Why is misogyny acceptable on social media?

Last December Andrew Tate was arrested in Romania. He became famous because of a video in which he beat a woman with a belt. Despite or perhaps because of his misogynistic statements, he is a controversial but successful influencer, since misogyny is part of the day-to-day reality on the Internet.


Andrew Tate claims that he has nothing against women and his mother is his hero. However, he became famous when he was kicked off the show Big Brother for being violent towards a woman. He then went on to become a social media star, which begs the question as to why so many young people find his ideas so interesting.

In fact, there are unfortunately many influencers or groups that are enthusiastic about ideas of toxic masculinity. According to experts, (young) men who are dissatisfied with their lives are particularly susceptible to such ideas. 

Susanne Kaiser, who has written a book on violence against women, thinks that toxic masculinity goes down so well with many young men because it clearly dictates how to achieve success. She also thinks that the algorithms running in the background of social media contribute to radicalization because they favor increasingly drastic content.

In general, the content in social media seems to convey outdated role models. Such tendencies harm equality and are regrettable because social networks can strongly influence young people. Half of the respondents in a 2021 study said that the people they follow online serve as role models. One result of this, for example, is that more than half of the boys and men who use Instagram, Facebook and YouTube on a daily basis think it’s okay if women earn less than men.


A study from 2020 shows that 70% of girls and women in Germany have experienced threats, insults and discrimination on social media. As a consequence, many victims suffer from anxiety, lowered self-esteem or use social media less.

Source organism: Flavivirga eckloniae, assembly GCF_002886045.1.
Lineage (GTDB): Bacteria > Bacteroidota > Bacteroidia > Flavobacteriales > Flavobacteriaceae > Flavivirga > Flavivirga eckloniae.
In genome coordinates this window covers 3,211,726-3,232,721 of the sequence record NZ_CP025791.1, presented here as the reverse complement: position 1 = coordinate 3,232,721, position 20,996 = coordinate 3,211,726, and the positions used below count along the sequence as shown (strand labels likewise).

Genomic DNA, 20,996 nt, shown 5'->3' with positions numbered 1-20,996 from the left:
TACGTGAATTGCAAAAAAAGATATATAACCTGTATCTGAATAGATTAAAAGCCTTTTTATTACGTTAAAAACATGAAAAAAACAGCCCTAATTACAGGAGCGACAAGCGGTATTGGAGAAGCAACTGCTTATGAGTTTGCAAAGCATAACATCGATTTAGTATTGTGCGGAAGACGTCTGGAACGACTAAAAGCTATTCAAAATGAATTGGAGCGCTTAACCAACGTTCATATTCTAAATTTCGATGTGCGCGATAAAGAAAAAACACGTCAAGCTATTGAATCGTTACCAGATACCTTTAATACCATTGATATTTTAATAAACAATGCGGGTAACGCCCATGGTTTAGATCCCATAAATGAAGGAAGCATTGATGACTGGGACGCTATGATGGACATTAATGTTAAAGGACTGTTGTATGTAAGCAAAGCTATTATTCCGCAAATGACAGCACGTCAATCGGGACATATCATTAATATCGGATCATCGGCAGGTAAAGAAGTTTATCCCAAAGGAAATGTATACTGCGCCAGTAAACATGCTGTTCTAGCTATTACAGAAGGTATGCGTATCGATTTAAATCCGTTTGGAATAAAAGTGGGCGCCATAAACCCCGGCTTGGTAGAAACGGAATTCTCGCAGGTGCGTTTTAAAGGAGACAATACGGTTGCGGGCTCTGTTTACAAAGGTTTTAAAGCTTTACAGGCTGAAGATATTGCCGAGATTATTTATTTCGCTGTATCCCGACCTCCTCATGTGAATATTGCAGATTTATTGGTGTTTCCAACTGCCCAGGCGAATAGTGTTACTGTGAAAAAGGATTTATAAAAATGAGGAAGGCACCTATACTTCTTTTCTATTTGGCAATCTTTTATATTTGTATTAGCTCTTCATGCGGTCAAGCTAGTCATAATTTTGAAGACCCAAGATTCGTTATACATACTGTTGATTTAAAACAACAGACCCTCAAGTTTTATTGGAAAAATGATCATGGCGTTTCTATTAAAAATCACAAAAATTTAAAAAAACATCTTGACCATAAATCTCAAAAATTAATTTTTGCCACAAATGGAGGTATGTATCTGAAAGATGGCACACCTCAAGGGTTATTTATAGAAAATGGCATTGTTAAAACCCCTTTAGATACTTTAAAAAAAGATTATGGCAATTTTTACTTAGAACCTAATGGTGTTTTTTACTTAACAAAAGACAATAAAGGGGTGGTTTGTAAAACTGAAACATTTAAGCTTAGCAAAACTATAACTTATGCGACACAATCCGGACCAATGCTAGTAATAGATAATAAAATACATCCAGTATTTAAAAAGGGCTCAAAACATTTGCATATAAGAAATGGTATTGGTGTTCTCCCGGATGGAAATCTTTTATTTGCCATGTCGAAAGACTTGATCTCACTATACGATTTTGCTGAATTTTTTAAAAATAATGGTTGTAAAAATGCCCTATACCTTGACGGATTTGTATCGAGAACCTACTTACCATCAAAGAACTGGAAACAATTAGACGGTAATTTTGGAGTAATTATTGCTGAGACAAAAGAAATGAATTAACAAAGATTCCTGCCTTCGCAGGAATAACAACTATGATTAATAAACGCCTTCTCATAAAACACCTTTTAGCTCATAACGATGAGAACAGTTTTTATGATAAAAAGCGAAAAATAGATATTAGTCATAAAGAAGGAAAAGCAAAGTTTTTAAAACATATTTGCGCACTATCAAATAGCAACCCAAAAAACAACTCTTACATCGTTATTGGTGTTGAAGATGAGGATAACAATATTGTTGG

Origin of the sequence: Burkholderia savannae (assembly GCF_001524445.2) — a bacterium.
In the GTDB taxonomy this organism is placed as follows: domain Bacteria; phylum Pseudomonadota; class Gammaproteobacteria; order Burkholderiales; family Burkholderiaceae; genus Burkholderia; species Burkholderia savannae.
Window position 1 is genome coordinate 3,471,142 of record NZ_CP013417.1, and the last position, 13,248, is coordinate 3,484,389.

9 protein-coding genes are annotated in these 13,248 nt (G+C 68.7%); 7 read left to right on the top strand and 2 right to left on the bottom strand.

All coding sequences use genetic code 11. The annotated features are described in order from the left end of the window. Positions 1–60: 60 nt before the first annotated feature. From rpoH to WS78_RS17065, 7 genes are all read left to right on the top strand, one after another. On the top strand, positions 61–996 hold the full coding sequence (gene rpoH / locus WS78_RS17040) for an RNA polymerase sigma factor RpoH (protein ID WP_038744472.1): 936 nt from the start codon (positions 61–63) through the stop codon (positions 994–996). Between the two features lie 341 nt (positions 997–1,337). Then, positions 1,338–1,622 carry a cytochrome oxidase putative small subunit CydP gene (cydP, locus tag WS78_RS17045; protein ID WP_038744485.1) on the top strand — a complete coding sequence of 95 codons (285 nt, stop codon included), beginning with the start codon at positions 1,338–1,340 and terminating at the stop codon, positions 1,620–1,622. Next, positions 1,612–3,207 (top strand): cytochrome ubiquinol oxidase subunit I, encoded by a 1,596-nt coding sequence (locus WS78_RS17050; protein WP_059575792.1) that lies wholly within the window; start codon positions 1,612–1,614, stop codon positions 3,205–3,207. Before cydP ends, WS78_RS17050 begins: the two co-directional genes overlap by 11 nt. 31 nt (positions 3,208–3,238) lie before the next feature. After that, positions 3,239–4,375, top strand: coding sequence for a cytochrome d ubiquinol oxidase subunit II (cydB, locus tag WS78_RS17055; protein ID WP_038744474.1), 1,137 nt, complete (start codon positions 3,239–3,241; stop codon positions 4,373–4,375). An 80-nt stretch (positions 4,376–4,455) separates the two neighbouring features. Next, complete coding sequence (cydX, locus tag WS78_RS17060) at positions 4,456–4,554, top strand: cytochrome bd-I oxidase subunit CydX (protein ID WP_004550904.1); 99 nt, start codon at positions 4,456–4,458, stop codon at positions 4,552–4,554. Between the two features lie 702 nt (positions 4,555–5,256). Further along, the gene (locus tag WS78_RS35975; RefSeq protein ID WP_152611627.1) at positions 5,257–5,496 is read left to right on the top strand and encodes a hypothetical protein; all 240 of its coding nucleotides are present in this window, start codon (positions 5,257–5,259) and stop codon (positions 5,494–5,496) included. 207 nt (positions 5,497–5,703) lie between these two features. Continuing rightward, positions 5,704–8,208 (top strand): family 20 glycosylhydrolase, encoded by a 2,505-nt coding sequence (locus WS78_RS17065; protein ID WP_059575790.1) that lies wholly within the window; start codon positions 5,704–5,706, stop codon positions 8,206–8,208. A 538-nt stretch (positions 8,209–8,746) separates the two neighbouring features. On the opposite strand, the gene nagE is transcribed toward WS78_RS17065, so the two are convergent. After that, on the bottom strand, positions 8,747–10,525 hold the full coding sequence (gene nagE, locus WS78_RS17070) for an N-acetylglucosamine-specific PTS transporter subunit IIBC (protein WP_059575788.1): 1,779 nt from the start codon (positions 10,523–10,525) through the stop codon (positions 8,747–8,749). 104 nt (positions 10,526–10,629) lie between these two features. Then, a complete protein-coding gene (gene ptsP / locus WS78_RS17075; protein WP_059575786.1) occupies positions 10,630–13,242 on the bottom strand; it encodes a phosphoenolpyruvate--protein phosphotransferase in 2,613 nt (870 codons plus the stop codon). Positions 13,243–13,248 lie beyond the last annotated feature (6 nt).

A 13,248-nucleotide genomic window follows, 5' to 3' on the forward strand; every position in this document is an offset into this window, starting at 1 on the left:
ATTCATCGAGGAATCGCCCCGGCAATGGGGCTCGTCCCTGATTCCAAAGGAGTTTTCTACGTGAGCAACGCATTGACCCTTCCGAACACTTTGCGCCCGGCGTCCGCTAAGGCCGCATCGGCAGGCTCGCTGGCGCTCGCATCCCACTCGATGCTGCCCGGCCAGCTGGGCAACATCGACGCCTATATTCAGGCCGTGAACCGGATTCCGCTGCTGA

Specifically, harassment involved name-calling and insults, sexual harassment, personal humiliation, body-shaming, racist comments, stalking, comments against sexual orientation, anti-LGBTIQ+, and threats of physical violence.

Because the perpetrators are often not prosecuted, violence against women online is becoming more normal. The victims’ experiences are often doubted or their motives questioned.

Susanne Kaiser says that violence exists on an incredible number of levels today. For example, rapes are often filmed and published online, and children as young as ten are exposed to porn. From 15 on, they regularly watch porn in which women are often humiliated. At the same time, there are many people who think that equality is already a reality.


The organization Hate Aid advocates for an EU “Directive on Combating Violence against Women and Domestic Violence”, in particular, the following demands:

– There should be no loopholes, especially for image-based violence and the unauthorized dissemination of private data.
– Prosecution of violence against women is in the public interest and should not be considered an individual problem.
– Contact and counseling centers for victims must be established.

That being said, there are also feminists who are showing solidarity online and taking action against violence such as hate comments and bullying.

However, it is also the responsibility of companies to make social media fairer and safer.

Regardless of how one weighs responsibility, it is important to prevent violence online as well as offline.

Translated by Emily Schiffer

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